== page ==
EU gets wake-up call from major business leaders
06/26/2012| 10:40am US/Eastern
Chief executives of three companies worth close to a combined 100 billion euros ($125 billion) made a joint plea for European Union leaders to boost integration and restore growth in the crisis-hit region.
Europe must make budgetary, fiscal and structural reforms and give fresh momentum to private investment, the chief executives of French insurer AXA (>> AXA), German engineer Siemens (>> Siemens AG) and Telecom Italia (>> Telecom Italia S.p.A.) said.
Governments must cut spending and public deficits, and moderate the tax burden to improve the European Union's competitiveness, the CEOs said in a joint contribution published in French newspaper Le Monde on Tuesday.
They also said the labor market remains too rigid.
"Europeans expect their leaders to demonstrate vision, courage, a sense of urgency and an unshakable commitment to putting in place jointly defined priorities," Telecom Italia's Franco Bernabe, AXA's Henri de Castries and Siemens boss Peter Loescher said.
"It is time to make the integration efforts that have been postponed for too long. We want to support further European integration, but for this we need a political, legal and regulatory environment which allows and encourages our action."
Finance chiefs of the euro zone's four biggest economies - Germany, France, Italy and Spain - plan to hold talks in Paris on Tuesday evening to try to narrow differences on the currency area's future after Cyprus became the fifth country to request a bailout.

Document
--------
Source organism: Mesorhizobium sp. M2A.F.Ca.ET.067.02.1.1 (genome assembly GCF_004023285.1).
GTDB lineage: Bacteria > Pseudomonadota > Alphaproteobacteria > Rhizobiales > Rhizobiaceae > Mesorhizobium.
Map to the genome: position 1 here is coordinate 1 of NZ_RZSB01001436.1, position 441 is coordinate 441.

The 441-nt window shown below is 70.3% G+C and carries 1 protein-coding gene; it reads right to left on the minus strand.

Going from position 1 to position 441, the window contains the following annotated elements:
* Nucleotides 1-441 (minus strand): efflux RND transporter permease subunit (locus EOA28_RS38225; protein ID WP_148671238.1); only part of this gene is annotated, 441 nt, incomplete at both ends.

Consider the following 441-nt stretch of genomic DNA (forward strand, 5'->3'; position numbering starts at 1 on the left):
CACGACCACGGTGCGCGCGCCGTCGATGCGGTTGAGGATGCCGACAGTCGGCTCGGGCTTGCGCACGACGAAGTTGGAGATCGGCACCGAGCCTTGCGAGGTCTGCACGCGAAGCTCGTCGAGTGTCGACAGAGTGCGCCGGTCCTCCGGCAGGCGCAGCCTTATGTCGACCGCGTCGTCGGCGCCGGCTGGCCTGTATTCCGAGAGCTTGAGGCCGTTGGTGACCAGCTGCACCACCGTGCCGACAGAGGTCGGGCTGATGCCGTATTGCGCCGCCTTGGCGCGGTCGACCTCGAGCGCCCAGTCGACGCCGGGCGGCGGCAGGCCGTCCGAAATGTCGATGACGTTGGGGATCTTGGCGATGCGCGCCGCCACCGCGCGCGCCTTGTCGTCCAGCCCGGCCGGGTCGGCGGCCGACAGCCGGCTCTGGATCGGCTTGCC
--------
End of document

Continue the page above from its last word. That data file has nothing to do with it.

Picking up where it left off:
The ministers will discuss how to manage the crisis in the short term and proposals for closer long-term fiscal and banking integration to prepare for an EU summit starting on Thursday.
The three CEOs said regulatory and fiscal reforms over the past 15 years had reduced long-term investment - "the only productive kind" - in favor of short-term investment and speculation.
"This situation is serious because it weakens the shareholdings of companies, weighs on their ability to invest, to be competitive in global markets, and therefore to create jobs," they said.
Budgetary and fiscal levers "must encourage private investment and lower the cost of labor, while accepting (the need) to tax consumption if necessary", they added.
Also, additional resources via the European Investment Bank could help, but only if used to finance projects with "real economic and social returns" that generate sustainable growth, the executives said.
(Reporting by James Regan; Editing by David Hulmes)